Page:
I must say from the beginning that I am the kind of person who loses things. All kinds of things. I started as a child: dolls, sandwiches and chocolates, backpacks full of books, hats and scarves, gloves, all disappeared, to the bewilderment and desperation of my parents. When I grew up I continued to lose old and new clothes, books, shoes (yes, if Cindarella's story hadn't already been written, it would have had to be written for me), handbags and wallets, documents of all kinds.
I've often wondered what happened with the things I lost.
I tried to imagine another girl wearing my cap with reindeers or finding the solution to the equation with two unknowns that remained unsolved in the notebook forgotten on the bus. In some cases I found out, like the time I lost my wallet and a few days later I noticed that someone had bought ten lawnmowers with my credit card.
I recently saw, on the last page of a magazine, a small ad inviting readers to spend a day in "the Valley of Lost Objects." At first, I thought it was a joke or an offer for a vacation, so I didn't pay much attention. A few days later, when I was about to throw away the magazine, I noticed the address written in small italics, slightly blurred by some coffee stains.
It was a small street in my neighborhood and this aroused my curiosity. So one morning I stopped there. It looked like an ordinary place that I had passed alongside many times without noticing. I hesitated for a while in front of the door, but eventually I turned the doorknob and entered. I thought I would find someone to shed some light on this mystery. But nobody was waiting for me inside, so I went along a dim corridor, then another one, I moved half-heartedly through dark and increasingly-frozen halls, I went down and climbed up narrow stairs, wondering whether I had written the wrong address and gotten lost. In the end I arrived at another door and read the note on it: "the Valley of Lost Objects." There were also some pretty long and unclear instructions, saying that visitors could choose what they want from the valley. Something lost or something they dreamt about.
I had no patience to read to the end and I opened the door. I blinked at the light outside, where the December sun was enfolding everything in a white, cold mist. I took some hesitant steps, passing alongside mountains of buttons of all sizes and colors. As I continued, I left behind forests of umbrellas, hills of unmatched earrings, bracelets and rings of all kinds, other heaps with various nuts and bolts, nails, pens and pencils. There were many other items that you would never even know that you had lost.
Then I arrived at a place where several alleys met and I no longer knew which way to take. There were narrow paths lined with piles of shoes, some mismatched, some new and beautiful, put in boxes. I could have stopped to pick some, but curiosity urged me on, so I took a perpendicular path and came upon a place filled with bicycles. Farther ahead I saw plains full of cars, some old, worn or broken, some new luring you with bright paint silver chrome. I went down a random alley and I found myself in a huge meadow, crossed by long rows of shelves with books in all languages. Literature and manuals, diaries, cookbooks, atlases.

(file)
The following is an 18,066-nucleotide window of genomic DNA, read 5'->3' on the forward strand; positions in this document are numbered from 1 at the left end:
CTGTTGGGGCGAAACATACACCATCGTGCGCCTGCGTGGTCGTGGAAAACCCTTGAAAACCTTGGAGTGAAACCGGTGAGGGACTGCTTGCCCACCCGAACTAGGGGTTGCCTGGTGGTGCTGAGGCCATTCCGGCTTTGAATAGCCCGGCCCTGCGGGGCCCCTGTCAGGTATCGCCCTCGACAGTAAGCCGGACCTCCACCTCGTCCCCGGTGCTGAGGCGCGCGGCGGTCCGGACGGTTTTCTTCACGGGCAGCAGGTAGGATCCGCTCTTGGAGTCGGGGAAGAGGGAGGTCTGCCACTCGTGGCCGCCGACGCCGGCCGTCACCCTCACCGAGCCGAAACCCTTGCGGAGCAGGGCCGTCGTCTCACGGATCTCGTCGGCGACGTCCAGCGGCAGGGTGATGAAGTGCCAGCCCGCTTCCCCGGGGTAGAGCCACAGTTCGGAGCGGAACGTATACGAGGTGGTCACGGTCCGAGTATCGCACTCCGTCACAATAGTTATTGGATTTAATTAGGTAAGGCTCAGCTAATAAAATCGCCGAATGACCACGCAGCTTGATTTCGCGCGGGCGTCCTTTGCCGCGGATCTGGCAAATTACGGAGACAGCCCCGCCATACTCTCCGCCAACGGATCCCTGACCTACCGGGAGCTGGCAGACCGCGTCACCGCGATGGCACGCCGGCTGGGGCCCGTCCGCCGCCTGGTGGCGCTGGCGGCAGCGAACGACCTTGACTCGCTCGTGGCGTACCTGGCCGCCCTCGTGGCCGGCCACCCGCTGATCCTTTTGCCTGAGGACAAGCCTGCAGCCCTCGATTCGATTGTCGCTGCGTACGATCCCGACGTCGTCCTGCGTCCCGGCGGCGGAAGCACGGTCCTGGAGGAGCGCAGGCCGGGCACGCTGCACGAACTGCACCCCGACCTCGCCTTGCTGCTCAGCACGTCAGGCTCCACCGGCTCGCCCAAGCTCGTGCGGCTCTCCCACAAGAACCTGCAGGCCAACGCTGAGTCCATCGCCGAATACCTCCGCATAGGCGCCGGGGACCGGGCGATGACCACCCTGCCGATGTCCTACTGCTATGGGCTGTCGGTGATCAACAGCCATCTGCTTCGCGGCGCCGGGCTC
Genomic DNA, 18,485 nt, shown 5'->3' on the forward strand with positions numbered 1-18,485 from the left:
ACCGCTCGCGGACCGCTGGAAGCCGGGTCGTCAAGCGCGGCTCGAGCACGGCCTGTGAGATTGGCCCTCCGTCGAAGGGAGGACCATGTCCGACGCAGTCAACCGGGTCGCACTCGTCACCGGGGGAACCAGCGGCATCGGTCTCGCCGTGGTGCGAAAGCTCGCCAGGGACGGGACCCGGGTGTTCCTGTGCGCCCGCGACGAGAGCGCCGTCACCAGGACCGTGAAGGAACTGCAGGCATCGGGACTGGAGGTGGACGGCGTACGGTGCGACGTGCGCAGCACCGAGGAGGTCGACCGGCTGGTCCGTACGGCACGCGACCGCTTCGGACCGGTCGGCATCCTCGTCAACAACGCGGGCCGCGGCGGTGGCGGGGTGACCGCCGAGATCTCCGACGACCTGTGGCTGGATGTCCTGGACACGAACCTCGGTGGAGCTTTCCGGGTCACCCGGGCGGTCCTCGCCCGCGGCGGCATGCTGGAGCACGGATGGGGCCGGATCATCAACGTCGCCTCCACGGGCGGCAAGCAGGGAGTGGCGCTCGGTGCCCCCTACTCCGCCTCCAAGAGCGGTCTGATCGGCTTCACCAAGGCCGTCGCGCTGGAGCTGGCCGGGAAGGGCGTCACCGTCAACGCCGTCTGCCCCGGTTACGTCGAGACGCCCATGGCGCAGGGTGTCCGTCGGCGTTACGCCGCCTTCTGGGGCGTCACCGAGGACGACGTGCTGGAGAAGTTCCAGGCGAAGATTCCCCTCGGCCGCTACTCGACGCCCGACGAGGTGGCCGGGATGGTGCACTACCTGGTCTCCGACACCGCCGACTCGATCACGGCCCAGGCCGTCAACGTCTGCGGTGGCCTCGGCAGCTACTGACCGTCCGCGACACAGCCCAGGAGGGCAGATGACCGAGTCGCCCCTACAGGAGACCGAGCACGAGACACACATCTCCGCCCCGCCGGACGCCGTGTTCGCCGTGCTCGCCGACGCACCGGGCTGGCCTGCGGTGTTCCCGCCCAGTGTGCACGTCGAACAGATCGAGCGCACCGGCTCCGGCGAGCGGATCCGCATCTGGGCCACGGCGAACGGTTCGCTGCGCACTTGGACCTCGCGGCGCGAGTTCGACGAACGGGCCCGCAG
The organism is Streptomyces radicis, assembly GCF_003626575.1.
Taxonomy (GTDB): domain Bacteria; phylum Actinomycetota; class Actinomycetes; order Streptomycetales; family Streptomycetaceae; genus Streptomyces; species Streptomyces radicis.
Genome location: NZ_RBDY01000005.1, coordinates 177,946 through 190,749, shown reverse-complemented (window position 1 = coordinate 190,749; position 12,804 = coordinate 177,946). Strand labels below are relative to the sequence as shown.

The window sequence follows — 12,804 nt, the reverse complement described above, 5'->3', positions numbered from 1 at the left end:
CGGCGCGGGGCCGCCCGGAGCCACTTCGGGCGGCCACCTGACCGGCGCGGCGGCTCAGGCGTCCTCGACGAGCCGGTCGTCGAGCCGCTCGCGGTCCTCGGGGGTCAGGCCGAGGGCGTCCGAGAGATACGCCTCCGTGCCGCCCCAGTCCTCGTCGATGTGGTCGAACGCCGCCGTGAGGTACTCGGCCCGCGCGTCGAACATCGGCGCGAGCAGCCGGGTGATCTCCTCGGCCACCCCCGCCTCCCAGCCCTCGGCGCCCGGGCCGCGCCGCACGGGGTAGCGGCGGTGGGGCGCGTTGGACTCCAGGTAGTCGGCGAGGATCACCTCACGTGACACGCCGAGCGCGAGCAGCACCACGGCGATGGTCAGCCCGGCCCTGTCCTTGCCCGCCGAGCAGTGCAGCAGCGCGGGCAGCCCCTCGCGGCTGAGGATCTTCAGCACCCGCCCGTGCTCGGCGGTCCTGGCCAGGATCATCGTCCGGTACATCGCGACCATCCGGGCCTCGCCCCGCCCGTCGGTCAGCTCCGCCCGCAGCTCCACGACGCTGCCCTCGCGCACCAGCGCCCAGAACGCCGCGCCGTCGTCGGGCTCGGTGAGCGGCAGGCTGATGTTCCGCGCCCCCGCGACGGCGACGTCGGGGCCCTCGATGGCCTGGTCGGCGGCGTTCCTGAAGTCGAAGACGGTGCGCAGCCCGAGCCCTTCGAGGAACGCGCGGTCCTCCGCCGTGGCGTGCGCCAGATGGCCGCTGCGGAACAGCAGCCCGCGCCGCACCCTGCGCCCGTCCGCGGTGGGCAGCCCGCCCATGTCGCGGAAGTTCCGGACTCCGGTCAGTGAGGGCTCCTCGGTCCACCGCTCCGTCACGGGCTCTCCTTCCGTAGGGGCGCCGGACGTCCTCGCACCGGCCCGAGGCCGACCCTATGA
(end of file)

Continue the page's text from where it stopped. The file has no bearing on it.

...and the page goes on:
I went on farther, among every kind of things you could imagine, things long forgotten or missing, new things that you wouldn't even know had been invented. There was a blank silence in the valley of lost objects and I could only hear the echo of my footsteps. If they had a voice, none of these objects would have been here. But here they stood in piles or stacked on shelves, along the alleys, silently waiting to be picked by someone, sometime. To get back into the wide world, to resume a natural existence with people and for them. Because once the things are lost, they cease to belong to anyone.
Eventually I started going slower and slower, weary of my solitude among so many objects. I had already seen things that I wanted, which I could have taken and left. But something prevented me from doing this and I kept going along different alleys, among things that interested me less and less. Only later did I realize that I wanted to meet someone; it seemed strange and unearthly to be alone in such a place. Maybe somebody else is wandering here like me, I thought. So I went up on a stack of wood neatly arranged to be put on a fire and I looked into the distance. And I flinched, because I saw something red moving in an out-of-the-way alley. I went down quickly and rushed in that direction, but had to stop at every crossroad, unsure which way to take. I later found a tall ladder against a wall, I climbed up and, from there, again I saw the red silhouette. It seemed to be an old man in a red frock and a red hanging cap with a white tassel. He had a large bag in which he was stuffing all kinds of things from the alleys.
Hey! I cried, it's Santa! It's Santa Claus!
I started again to run after him, but no matter how I tried, he was always faster than me. I could not get to him.
But I was happy, so happy, because I had found the answer to my question and I was not sorry any more for all the things I had lost over time. They were in good hands.
Before leaving the valley, from a stack of clothes, I took a small cap with reindeers that reminded me of the one I had lost years ago. And while I was rushing to the exit, I smiled at the thought that in a few days Christmas would be here.
And Santa Claus, too.
(AV - december 2015)
For the Romanian version here